I cringe when I hear a GUI described as “ugly”. It’s not that I don’t see it too, but the feedback isn’t helpful. I can’t set the ugliness lower.
If something looks “ugly” to you, use that to guide your attention and analysis. What we often perceive as ugly is rooted in rules of perception and communication.
To give you an idea, considering just the visual look of a design (not its interactions), try to judge
- How easy is it to see the entire UI as various levels: as a whole, as a collection of a few parts, at a detail level.
- How quickly can you scan and visually acquire a component.
- How correct is your intuition on how a component would work based on what it looks like
- How easy it is to tell things apart.
- How easy is it to group things
Then, try to express you critique as: this “attribute of the design” doesn’t accomplish “this specific communication goal”
Here are some examples of what I mean:
- The button icons aren’t easy to tell apart so they are hard to find right away.
- The buttons need more padding because the text is too close to the border, making it harder to read.
- I can’t tell the difference between the various header levels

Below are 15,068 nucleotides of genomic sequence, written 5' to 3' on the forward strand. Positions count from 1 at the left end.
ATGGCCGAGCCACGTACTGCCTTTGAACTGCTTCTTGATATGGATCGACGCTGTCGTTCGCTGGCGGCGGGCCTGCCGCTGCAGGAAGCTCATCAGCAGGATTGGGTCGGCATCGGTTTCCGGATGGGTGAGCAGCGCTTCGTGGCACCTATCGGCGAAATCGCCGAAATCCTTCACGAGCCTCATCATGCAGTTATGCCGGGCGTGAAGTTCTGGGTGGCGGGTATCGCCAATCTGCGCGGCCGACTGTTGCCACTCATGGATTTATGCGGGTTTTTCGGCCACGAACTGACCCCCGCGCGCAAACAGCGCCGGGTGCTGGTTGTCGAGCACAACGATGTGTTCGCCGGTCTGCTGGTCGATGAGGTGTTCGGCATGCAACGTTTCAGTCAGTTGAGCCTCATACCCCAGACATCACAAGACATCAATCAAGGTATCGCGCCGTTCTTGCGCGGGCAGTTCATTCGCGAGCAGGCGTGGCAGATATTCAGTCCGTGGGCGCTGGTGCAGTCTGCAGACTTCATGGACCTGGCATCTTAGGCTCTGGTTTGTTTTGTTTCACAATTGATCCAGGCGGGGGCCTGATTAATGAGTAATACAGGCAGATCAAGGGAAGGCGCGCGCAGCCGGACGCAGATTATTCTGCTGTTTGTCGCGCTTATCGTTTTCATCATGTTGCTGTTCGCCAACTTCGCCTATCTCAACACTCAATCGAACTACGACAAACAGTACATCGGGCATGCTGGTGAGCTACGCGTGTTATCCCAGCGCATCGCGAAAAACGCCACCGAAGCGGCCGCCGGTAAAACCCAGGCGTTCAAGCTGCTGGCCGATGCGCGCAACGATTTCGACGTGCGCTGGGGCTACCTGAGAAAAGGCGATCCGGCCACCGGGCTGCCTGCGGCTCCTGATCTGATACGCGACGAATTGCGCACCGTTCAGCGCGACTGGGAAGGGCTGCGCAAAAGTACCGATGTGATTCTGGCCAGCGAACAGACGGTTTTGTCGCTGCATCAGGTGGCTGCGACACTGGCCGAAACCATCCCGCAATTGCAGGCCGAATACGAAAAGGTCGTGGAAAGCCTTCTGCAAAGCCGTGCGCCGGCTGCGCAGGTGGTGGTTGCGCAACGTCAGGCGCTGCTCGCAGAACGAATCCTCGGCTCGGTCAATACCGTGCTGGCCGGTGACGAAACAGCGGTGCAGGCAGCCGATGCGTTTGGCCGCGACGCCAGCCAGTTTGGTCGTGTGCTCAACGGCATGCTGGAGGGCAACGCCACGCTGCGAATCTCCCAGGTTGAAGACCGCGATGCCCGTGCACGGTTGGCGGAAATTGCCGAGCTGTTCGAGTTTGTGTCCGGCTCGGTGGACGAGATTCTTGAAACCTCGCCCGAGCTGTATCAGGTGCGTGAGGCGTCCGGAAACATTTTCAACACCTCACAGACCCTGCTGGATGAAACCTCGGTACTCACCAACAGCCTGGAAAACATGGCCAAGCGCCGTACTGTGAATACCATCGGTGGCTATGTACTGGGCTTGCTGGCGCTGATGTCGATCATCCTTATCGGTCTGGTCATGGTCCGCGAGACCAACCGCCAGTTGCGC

- The colors of the icons don’t feel like they come from a unified palette. Let’s try to match their saturation and brightness levels.
- It isn’t clear if this visualization means that the state of the system is good or bad — it needs more context
- There isn’t enough contrast between the most important parts and rest of the UI
- There isn’t enough whitespace helping to form a hierarchy of information
- The spacing between paragraphs isn’t proportionate to the font and line height. It makes it harder to read the text.
Look at the visual variables: colors, values (lightness/darkness), sizes, positions, and shapes. Consider whitespace. Look at the relationships between the components.
Consider if there is too much or too little contrast. Is there harmony between things that are supposed to be the same? Do the most important things draw the eye? Can you scan?
These are just the surface level. Bad UIs are usually bad at a level deeper than that. But if it looks “ugly”, expressing that as contrast/harmony of visual variables is more actionable.